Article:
A CT scanner uses radiation to produce a three-dimensional image of the insides of the human body. X-rays are fired through the body, and scanners pick up the path of the rays, leading to a detailed image of the body. It can be used to detect and diagnose epilepsy, Alzheimer’s disease, cancers, heart disease and medical issue.
Is it weird that I’m more familiar with the bottom scanner than with the top? We take these things apart almost on a monthly basis. Pretty fun since they kind of look like mini- particle colliders.
The Gemini astronauts also took some of the most memorable photos in NASA history. You’d think we would have seen them all by now. But with Nasa’s help and funding, a team of researchers at Arizona State University led by lunar scientist Mark Robinson has retrieved from the archives dozens of outtakes that never made it into wide circulation.
Ed note: Check out our friends at Air & Space for more stunning photos from the Gemini mission.
These are an absolute treasure. I don’t know if it was the tight quarters, lack of illumination, or the particular light characteristics of the Hasselblad 70mm cameras used on these missions, but they are equal parts spooky and beautiful. They capture the sort of terrifying, dramatic excitement that I imagine being one of the first men in orbit felt like.
A little extra tidbit about spacewalk photos from this era: Those gas canisters you see in their hands as they exit the spacecraft? Those are called “zip guns”, and they were used to maneuver while outside the capsule. Sort of like when Wall-e rides the fire extinguisher through space.
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How long different animals live, in a vintage infographic by ISOTYPE pioneer Otto Neurath.
Are humans the only ones on this list marching forward?
Martian Mineral Veins
The bright linear features cutting the bedrock in the center region of this image look like mineral veins.
Mineral veins are sheetlike bodies of minerals formed by water that flows through fractures. The setting of this image is the central uplift of a large (approximately 50-kilometer diameter) impact crater, where deep, ancient bedrock was uplifted about 5 kilometers and fractured.
Heat from the impact melted ice in the Martian crust, creating a hydrothermal system. This could have been a habitable environment.
A small mineral vein was recently discovered by the Opportunity rover at Endeavour Crater.
AS&K does some phenomenal science and medical animation. I have no idea what these things are, but I sure want to know. And isn’t that what good illustration does?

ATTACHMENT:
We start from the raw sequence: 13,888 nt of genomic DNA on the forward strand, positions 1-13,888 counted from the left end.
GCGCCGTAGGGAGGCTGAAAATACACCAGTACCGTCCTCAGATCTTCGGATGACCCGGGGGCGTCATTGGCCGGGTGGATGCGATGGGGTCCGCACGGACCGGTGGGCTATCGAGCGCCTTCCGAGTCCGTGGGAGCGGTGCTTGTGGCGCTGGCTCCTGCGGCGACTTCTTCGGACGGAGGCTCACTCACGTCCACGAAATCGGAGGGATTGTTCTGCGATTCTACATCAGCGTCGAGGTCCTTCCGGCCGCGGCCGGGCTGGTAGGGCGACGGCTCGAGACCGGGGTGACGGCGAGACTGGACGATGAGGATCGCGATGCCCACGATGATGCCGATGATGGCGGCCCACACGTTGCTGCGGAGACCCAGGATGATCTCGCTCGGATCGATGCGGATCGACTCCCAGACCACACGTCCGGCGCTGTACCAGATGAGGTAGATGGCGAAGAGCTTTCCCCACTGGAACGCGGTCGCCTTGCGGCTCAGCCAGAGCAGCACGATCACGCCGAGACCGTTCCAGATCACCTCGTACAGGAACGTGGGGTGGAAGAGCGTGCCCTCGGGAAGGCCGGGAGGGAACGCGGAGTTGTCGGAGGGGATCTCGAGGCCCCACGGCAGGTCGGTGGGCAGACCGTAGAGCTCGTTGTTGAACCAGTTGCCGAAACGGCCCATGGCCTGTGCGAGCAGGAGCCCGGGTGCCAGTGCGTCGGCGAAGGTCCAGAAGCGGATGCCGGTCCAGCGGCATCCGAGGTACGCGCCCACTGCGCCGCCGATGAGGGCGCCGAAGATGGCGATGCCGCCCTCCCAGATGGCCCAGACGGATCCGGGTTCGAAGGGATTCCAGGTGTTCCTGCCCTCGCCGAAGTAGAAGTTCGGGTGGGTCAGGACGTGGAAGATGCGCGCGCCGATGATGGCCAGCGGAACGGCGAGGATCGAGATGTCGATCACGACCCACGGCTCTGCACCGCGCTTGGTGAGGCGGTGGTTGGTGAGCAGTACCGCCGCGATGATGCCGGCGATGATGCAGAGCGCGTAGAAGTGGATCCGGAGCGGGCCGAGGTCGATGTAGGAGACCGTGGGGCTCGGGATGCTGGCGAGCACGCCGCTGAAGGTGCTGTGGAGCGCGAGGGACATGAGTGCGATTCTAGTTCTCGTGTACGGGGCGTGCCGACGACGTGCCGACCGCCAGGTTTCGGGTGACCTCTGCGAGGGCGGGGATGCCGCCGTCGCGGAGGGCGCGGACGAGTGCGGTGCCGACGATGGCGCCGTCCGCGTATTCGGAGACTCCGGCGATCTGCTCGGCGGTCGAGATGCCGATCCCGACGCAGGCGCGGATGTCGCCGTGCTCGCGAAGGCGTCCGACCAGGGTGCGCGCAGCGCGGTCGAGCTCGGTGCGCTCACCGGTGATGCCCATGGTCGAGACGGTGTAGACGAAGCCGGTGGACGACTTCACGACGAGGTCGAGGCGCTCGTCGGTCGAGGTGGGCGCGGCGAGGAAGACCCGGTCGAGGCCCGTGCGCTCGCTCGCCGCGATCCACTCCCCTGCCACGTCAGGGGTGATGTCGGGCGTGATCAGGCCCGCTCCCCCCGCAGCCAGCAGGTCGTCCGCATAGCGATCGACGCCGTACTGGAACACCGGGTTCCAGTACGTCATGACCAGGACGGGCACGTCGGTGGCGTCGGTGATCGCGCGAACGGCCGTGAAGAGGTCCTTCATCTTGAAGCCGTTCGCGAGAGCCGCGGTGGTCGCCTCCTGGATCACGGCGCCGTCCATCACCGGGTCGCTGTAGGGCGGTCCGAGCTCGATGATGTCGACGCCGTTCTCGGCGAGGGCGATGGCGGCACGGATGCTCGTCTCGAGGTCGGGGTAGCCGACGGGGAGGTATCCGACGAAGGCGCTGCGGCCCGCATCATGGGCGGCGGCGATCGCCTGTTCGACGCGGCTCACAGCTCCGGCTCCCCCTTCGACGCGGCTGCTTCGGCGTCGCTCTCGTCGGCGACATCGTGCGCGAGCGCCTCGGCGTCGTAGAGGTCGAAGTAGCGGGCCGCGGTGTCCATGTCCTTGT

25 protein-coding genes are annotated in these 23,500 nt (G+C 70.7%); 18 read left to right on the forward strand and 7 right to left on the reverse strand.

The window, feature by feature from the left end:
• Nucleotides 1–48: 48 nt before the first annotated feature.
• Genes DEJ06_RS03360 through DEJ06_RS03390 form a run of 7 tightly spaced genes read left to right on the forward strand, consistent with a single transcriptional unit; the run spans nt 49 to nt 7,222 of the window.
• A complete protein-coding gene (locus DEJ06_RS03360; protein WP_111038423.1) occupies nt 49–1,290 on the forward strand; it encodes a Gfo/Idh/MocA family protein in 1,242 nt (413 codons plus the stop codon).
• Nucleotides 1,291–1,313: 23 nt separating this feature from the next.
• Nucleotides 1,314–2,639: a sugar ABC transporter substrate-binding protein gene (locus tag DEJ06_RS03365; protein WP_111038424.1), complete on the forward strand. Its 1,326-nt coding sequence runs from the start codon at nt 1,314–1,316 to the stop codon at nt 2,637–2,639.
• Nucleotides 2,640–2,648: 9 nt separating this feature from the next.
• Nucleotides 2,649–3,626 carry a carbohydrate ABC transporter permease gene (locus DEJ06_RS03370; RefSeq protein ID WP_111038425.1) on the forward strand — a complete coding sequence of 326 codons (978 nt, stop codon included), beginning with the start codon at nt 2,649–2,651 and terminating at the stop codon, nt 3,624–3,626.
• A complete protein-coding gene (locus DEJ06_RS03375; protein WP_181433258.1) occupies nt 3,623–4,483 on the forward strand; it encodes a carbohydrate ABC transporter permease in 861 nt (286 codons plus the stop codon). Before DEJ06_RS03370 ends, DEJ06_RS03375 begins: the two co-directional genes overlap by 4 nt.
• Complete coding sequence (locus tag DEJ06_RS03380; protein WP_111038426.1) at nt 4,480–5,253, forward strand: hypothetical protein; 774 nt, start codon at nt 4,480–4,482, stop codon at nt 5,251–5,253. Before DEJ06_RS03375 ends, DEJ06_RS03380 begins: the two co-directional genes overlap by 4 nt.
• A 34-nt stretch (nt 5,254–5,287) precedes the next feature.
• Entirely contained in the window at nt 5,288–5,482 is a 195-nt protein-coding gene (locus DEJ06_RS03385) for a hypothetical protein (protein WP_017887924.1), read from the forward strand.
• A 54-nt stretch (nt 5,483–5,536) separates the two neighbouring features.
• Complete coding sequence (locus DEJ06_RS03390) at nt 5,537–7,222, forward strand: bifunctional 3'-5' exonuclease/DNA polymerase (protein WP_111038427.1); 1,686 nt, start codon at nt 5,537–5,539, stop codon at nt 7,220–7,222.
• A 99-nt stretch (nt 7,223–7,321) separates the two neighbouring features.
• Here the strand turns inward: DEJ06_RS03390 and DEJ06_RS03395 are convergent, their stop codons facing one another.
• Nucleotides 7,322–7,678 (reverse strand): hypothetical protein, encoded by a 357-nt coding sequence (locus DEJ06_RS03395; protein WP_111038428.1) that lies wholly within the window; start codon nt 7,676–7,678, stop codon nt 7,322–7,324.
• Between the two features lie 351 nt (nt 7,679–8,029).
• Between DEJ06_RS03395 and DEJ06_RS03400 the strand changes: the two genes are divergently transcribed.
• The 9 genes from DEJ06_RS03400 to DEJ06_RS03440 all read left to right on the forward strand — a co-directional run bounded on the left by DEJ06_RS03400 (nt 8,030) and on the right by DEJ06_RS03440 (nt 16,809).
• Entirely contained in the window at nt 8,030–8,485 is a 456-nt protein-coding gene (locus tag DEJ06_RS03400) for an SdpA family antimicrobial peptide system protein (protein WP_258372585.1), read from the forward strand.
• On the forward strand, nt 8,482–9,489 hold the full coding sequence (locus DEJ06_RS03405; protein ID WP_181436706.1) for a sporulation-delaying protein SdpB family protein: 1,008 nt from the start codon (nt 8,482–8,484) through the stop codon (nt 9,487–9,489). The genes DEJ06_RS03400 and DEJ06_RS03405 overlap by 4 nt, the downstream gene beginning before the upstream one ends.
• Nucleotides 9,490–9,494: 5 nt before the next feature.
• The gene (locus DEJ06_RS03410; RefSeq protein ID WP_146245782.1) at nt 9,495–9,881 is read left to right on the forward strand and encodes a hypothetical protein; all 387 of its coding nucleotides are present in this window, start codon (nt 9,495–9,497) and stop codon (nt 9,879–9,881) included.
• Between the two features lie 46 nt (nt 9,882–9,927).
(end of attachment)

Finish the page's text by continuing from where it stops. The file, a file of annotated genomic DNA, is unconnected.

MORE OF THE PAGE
These are absolutely stunning! Let’s see if I can decode some of the biology behind the illustrations for you.
Top: This one’s tough. I couldn’t find any specific details, but it looks like a representation of a dying cell to me. When cellular machinery detects a serious problem (infection, out of control growth signals, gene instability, etc.) the apoptosis machinery is activated. Apoptosis (you can either say “ay-pop-toe-sis” or “ay-puh-toe-sis”) comes from the Greek words for “falling away”, alluding to how leaves are programmed to die and fall off of trees every winter. The characteristic blebs of the dying cell can be seen, as the cell disintegrates.
Middle left: Certain kinds of immune cells consume foreign invaders and debris for a living, like the body’s trash collectors. These phagocytes migrate out of the blood stream in response to a sign of infection. Signals from the infected tissue allow the blood vessels to dilate and tiny pores to form, allowing the flexible phagocytes to crawl away to do battle using their long finger-like projections.
Middle right: HIV virus particles are attacking a CD4+ T-cell, the type of immune cell that they infect and the loss of which results in AIDS. The virus has proteins on its surface (the green and red spikes) that help it latch on to specific receptors on the T-cell surface (the mushroom-like basket things).
Bottom: Our cells are covered in hundreds of different receptors, surface markers and scaffold molecules. This is what allows them to take on a specific structure, as well as communicate with each other. Embedded in the plasma membrane (the blue, water-loving heads and green, oily lipids that make up our cell package), these receptors and surface proteins are thought to be organized into lipid rafts in order to keep them nearby other receptors and proteins that they work and communicate with.